4. Lesula Monkey – Democratic Republic of Congo
Cercopithecus lomamiensis is a newly discovered species of African monkey found in central Democratic Republic of Congo. Together with the ‘honk barking’ Highland mangabeys (Lophocebus kipunji) of Tanzania, C. lomamiensis is only the second new species of monkey discovered in Africa in the past 28 years. Called “Lesula” by locals, the monkey was discovered by a team led by conservation biologist John Hart from the Lukuru Wildlife Research Foundation. While there is so far no logging or mining taking place in the region, hunting represents an immediate threat to the species’ survival, according to the researchers. “For species with restricted ranges and reliance on primary forest, such as C. lomamiensis, uncontrolled hunting can lead to catastrophic declines over a short period,” the researchers state, calling for heightened conservation efforts and hunting controls to be established.
5. Meat-Eating Sponge - California’s Monterey Bay
Chondrocladia lyra is a meat-eating sea sponge shaped like a candelabra. It was spotted living two miles below the surface of California’s Monterey Bay and features branching limbs covered in velcro-like barbed hooks that help the sponge snare crustaceans as they are swept into its branches by deep-sea currents. ”We were just amazed. No one had ever seen this animal with their own eyes before,” said Lonny Lundsten, an invertebrate biologist at the Monterey Bay Research Aquarium Institute. The team believes the harp sponge evolved this elaborate, candelabra-like structure to increase the surface area it exposes to currents so it can capture more prey.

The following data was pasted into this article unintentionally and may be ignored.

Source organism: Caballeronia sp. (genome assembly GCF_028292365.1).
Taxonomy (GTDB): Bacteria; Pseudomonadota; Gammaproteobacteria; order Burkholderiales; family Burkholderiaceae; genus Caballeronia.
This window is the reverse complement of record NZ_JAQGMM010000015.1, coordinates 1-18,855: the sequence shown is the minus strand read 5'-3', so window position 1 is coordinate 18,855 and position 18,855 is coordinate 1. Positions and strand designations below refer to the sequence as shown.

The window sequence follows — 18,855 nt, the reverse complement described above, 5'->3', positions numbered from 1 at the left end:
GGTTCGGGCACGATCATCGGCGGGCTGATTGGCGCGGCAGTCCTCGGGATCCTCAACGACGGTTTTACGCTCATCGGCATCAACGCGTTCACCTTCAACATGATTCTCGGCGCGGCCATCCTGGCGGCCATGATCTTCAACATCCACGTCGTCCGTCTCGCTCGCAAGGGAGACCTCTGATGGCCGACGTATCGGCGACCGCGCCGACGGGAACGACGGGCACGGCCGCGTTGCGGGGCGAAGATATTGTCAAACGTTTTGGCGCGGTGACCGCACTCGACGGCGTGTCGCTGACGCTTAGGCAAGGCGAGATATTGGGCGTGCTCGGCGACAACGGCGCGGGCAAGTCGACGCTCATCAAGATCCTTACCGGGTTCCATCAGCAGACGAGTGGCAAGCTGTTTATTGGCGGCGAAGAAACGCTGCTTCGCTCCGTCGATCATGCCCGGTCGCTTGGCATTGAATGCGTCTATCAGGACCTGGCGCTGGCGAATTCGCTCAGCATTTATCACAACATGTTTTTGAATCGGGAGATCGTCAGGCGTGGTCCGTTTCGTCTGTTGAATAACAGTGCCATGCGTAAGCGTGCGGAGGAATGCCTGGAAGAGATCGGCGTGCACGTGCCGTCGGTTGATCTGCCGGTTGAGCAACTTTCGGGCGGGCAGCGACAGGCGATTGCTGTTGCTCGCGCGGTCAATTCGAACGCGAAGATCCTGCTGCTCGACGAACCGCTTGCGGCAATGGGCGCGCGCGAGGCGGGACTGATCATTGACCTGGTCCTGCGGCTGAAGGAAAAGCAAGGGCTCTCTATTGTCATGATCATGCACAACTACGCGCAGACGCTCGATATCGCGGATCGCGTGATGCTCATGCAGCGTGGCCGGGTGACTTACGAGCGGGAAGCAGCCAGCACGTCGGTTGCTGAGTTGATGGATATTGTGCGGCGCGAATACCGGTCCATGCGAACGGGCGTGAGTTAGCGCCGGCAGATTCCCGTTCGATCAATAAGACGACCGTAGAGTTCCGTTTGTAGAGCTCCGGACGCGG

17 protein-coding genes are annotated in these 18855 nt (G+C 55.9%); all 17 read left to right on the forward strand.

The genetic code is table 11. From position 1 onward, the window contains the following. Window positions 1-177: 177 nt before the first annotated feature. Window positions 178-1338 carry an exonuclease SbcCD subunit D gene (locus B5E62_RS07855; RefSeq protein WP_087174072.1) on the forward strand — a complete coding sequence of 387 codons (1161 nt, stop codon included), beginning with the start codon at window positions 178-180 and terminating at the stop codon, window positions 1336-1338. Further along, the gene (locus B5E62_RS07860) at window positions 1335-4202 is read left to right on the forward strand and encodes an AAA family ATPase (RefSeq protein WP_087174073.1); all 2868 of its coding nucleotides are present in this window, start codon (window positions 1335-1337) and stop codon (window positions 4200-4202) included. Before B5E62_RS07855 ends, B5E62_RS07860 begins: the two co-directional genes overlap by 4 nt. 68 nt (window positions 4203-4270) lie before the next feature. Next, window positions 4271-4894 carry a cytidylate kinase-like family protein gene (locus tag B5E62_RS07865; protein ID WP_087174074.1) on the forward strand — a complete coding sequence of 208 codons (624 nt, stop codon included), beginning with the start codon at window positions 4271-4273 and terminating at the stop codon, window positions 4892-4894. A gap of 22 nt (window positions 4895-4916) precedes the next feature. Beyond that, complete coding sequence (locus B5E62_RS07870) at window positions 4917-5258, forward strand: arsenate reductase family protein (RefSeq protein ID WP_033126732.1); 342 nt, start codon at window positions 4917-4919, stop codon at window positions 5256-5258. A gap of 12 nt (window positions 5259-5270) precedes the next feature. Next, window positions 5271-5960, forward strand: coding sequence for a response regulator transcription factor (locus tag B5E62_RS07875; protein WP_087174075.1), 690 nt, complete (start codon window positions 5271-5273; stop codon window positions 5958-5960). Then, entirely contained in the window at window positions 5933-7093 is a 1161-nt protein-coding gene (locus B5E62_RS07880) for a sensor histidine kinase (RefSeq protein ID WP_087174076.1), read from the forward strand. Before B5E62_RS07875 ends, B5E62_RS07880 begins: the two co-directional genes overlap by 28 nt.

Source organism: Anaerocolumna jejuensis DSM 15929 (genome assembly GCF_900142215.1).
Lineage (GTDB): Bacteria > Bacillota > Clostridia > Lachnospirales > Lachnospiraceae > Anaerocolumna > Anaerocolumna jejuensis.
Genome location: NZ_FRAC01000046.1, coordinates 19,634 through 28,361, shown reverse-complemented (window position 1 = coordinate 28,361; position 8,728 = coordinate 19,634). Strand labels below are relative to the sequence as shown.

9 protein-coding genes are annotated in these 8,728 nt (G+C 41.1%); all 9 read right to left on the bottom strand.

6. Purple Yoda Worm - Mid-Atlantic Ridge between Iceland and the Azores
Yoda purpurata is the name now given by a University of Aberdeen-led team of scientists to one of three new species of deep sea acorn worms or Enteropneusts discovered around 1.5 miles below the surface of the Atlantic Ocean. A reddish-purple acorn worm with large lips either side of its head region reminded researchers of floppy-eared Star Wars character Yoda while pupurata is Latin for purple and describes its colorful hue. “Whilst they are not strictly a missing link in our own evolution they give an insight into what the lifestyle of our remote ancestors might have been like,” said Professor Monty Priede, Director of the University of Aberdeen’s Oceanlab, who led the research. ”Despite their recent discovery these animals are not rare in the deep, and now we have the technology we are finding them in abundance. The next question to be addressed is the role they play in the deep sea ecosystem.”
Image via Thinkstock
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